charge to stay in business and keep moving forward in both slow times a
and busy times. Also consider your taxes, overhead, insurance, etc.

Q: What are some tricks to use to get pets attention? 

A: I recently wrote a whole article on this topic, so I think it's
best to just link to it:

http://photofocus.com/2010/07/12/eight-tips-for-getting-pets-
to-stand-still-for-a-portrait/

Q: How do you keep from getting green glow eyes?

A: The best way is not to use on-camera flash, and if you do use flash,
keep it at least about a foot away from the lens. To remove
red-eye/green-eye, there are a few options. You can
generally use the same tools as those used for human red-eye.
Another option is to use "Replace Color" in Photoshop CS4 or CS5.
Just target the green and change its color to something more appropriate.



BIO- Andrew Darlow

Andrew Darlow is photographer, writer and digital imaging consultant.
He is editor of ImagingBuffet.com, an online imaging blog/magazine.
His photography and technical articles have been featured in numerous
magazines and websites, including Photo District News, PDN Gear
Guide, Popular Photography, Rangefinder, Professional Photographer,
Studio Photography and iMagazine (Japan).

Over the past 15 years, he has taught thousands how to improve their
photography, workflow and digital print output at conferences, industry
events, and educational institutions, including the PDN PhotoPlus Expo,
PhotoImaging & Design Expo, the Arles Photo Festival (Arles, France),
the School of Visual Arts, Columbia University, and the International
Center of Photography ICP) in New York.

His book, 301 Inkjet Tips and Techniques: An Essential Printing Resource
for Photographers, (Course Technology PTR) was chosen as the winner in the
"Photography: Instructional/How-To" category of The National Best Books
2008 Awards, sponsored by USA Book News. Free excerpts and the table of
contents are available for download on the book's companion site at
http://www.inkjettips.com.

His newest book, Pet Photography 101: Tips for Taking Better Photos of
Your Dog or Cat (Focal Press) covers tips and techniques for photographing
people and their pets. Excerpts and more info can be found at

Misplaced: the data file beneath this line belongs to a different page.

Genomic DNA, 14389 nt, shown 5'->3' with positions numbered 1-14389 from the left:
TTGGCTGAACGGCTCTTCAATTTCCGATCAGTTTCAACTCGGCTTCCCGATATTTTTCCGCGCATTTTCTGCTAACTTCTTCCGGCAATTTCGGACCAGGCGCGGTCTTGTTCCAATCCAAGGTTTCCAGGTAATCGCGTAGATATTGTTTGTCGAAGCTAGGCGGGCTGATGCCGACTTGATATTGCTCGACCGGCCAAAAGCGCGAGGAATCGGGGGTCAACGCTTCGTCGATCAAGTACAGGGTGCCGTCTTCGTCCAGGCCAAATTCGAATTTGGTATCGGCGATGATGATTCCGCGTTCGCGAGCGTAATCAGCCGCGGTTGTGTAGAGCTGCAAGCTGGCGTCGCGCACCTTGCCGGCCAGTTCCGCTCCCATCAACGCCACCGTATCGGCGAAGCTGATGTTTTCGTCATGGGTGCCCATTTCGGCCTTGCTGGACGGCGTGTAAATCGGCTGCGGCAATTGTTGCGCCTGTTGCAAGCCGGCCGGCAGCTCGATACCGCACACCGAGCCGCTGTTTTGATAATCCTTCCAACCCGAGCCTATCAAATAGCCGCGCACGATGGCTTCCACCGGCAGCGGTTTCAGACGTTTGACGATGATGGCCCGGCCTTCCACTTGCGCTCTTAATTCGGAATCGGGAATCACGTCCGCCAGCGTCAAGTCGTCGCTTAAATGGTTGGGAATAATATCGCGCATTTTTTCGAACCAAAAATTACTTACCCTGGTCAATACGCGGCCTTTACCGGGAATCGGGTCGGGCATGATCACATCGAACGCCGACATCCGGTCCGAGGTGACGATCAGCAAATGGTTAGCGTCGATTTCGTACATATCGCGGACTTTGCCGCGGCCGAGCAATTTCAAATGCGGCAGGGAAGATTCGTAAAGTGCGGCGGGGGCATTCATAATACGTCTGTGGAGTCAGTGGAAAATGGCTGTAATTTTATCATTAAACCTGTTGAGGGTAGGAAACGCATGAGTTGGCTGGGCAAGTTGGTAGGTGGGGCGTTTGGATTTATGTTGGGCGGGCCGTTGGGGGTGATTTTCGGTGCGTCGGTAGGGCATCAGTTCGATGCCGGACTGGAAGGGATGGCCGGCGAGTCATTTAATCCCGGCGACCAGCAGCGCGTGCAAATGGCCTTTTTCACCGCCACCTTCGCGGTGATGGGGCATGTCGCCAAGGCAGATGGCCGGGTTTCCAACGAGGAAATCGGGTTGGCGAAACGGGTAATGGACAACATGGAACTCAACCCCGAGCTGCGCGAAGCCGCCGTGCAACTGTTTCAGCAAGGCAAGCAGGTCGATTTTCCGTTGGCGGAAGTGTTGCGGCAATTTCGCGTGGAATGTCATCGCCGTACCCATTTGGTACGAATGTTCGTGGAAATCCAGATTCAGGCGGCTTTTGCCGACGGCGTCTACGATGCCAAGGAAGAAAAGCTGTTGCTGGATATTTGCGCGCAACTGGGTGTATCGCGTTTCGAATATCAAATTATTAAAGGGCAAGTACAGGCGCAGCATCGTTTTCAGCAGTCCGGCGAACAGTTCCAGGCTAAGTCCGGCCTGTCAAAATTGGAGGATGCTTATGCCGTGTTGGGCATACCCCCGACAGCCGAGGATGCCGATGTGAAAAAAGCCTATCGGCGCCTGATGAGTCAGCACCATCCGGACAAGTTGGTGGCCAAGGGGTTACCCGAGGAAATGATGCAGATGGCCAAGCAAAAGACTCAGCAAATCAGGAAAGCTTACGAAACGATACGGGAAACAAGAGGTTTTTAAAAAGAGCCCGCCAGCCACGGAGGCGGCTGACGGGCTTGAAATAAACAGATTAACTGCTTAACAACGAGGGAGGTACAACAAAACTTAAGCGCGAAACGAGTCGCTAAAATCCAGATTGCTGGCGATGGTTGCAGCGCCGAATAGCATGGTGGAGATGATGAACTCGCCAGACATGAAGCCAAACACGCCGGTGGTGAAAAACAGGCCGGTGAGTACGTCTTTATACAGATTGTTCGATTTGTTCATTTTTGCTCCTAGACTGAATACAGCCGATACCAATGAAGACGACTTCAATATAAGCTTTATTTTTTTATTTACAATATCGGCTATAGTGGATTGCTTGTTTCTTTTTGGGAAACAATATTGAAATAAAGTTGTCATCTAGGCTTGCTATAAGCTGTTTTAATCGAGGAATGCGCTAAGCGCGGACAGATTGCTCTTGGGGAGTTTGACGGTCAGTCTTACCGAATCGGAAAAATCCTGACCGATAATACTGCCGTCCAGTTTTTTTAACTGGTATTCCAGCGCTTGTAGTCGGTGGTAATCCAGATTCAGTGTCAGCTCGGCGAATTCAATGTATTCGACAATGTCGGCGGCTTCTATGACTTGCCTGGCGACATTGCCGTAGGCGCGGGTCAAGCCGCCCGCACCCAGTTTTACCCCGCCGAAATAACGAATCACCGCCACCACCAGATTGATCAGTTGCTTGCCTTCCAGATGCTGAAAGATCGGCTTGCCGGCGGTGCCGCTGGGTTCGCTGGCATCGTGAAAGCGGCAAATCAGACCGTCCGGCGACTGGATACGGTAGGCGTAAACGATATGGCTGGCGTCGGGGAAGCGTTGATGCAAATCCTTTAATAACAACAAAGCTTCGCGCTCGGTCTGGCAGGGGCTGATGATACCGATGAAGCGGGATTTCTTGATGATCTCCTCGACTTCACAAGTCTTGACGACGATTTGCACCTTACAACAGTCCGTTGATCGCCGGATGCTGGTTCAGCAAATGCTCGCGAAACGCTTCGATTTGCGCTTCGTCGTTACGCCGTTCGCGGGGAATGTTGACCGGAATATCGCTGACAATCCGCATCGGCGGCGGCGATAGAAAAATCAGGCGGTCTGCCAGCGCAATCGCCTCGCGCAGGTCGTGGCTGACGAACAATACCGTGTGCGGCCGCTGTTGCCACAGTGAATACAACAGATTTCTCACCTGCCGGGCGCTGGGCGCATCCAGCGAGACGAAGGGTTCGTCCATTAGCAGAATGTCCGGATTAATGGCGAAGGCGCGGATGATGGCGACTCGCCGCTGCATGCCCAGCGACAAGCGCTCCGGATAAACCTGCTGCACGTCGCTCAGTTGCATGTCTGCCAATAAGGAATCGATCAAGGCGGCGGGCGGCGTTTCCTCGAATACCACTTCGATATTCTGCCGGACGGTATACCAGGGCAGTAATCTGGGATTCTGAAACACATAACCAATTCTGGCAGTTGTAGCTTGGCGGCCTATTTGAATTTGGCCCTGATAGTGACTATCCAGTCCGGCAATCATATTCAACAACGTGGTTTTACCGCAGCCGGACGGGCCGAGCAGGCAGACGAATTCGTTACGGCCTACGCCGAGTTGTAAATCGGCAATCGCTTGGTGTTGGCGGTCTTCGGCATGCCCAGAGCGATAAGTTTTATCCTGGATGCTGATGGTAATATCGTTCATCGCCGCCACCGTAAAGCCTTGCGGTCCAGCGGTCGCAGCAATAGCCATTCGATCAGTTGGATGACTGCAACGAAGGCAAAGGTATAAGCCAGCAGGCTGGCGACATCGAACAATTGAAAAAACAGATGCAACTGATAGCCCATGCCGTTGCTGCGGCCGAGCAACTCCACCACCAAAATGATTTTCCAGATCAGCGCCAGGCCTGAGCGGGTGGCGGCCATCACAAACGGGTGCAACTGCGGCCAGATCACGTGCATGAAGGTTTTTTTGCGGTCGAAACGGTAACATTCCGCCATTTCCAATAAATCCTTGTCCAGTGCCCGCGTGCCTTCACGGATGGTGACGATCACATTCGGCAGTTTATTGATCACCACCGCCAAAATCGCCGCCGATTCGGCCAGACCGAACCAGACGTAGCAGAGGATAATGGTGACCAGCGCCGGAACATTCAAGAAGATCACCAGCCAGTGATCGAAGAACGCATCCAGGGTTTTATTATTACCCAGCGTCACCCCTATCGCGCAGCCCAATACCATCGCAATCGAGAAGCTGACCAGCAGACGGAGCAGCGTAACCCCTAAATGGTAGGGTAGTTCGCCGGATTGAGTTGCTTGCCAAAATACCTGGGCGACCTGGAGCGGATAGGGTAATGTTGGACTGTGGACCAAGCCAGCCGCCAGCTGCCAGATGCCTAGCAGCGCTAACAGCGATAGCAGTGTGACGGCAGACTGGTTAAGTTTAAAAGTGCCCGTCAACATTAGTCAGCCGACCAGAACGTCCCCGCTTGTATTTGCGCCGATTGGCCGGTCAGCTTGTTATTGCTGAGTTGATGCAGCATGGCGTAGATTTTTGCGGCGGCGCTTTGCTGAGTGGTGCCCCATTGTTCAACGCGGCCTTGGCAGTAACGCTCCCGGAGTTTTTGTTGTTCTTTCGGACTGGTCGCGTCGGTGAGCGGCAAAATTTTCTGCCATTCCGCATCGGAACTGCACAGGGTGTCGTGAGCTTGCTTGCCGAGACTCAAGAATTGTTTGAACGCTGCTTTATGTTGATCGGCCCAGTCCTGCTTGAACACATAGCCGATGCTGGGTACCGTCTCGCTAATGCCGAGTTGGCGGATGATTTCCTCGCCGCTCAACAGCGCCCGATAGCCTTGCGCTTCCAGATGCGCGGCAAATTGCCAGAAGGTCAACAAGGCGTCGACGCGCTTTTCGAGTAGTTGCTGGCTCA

http://www.PhotoPetTips.com.



Follow him on Twitter: http://twitter.com/andrewdarlow
or Facebook: http://facebook.com/andrewdarlow

Mobile Pet Photography

Kathy McBride, the owner of Pet Shotz animal photography, has created her own mobile pet photography business. From the article:

Kathy McBride has been traveling to residences and businesses alike for several months to photograph both pets and their people and finds “it is well received.”"Many people like the convenience of a home photo shoot, particularly if they want their pets included,” McBride said in a news release. “They are intrigued by the idea of a professional shoot right in the comfort of their own homes or businesses. They especially like the idea of staying home with their animals.”

Click here for the full article, and be sure to join in the fun over at Shuttermom University for more great photography business ideas and tips.  See you there!

Are your prints dull?

Tired of dull prints?  Mama Shan of PhotoshopMama shows us how to get great color!  Enjoy the video, and I’ll see you over at Shuttermom University for more photography tips, lessons, and business coaching.

Do you have a promo video for your photo biz?

Want to put your photography business ahead of the competition when it comes to building relationships, getting more calls, and booking more clients?  Looking for a relatively inexpensive way to market your photography business?  Look no further than your video camera.

Promotional videos are becoming more popular, and for good reason.  If you want potential clients to be able to see you working and interacting with clients, video is the way to go.  You can also speak directly to potential clients through video.  This gives them the feeling that they already know you before they call.  Video is also a great way to show off your still images, and can easily be embedded into your website or blog.  Check out the promo videos below.  One is very simple, the other more complex.  Both of them are a great way to get more business.

If you are new to video, start out with an inexpensive flip video camera and have a friend shoot you during a session. Set it to music and include some still shots (using windows movie maker or whatever came with your computer). There’s your first video.

Want to know more?  There is a full 21 minute video on the what, why and how of promotional video for your photo biz on the members only side of Shuttermom University.  Come and join in the fun for less than $5 a month (and use coupon code 80BE6FB23E for a 10% savings today and tomorrow only)!  See you there!

Natural light tutorial

Hi There!  I came across this natural light tutorial and thought that you might enjoy it.  By the way, I just added my popular Natural Light Project to the members side of Shuttermom University!  Be sure to check it out.  Enjoy the video, and I’ll see you there.

Photography Biz Marketing Tip

I just posted a new tip on marketing your portrait photography business by partnering with dentists and orthodontists.  You can see the whole post by going to http://www.facebook.com/shuttermomuniversity and clicking on the “discussions” tab.  Be sure to click the “like” button while you’re there to become a fan!  See you there.

What to do when clients procrastinate?

You had a great shoot and captured some fantastic images. The client raved about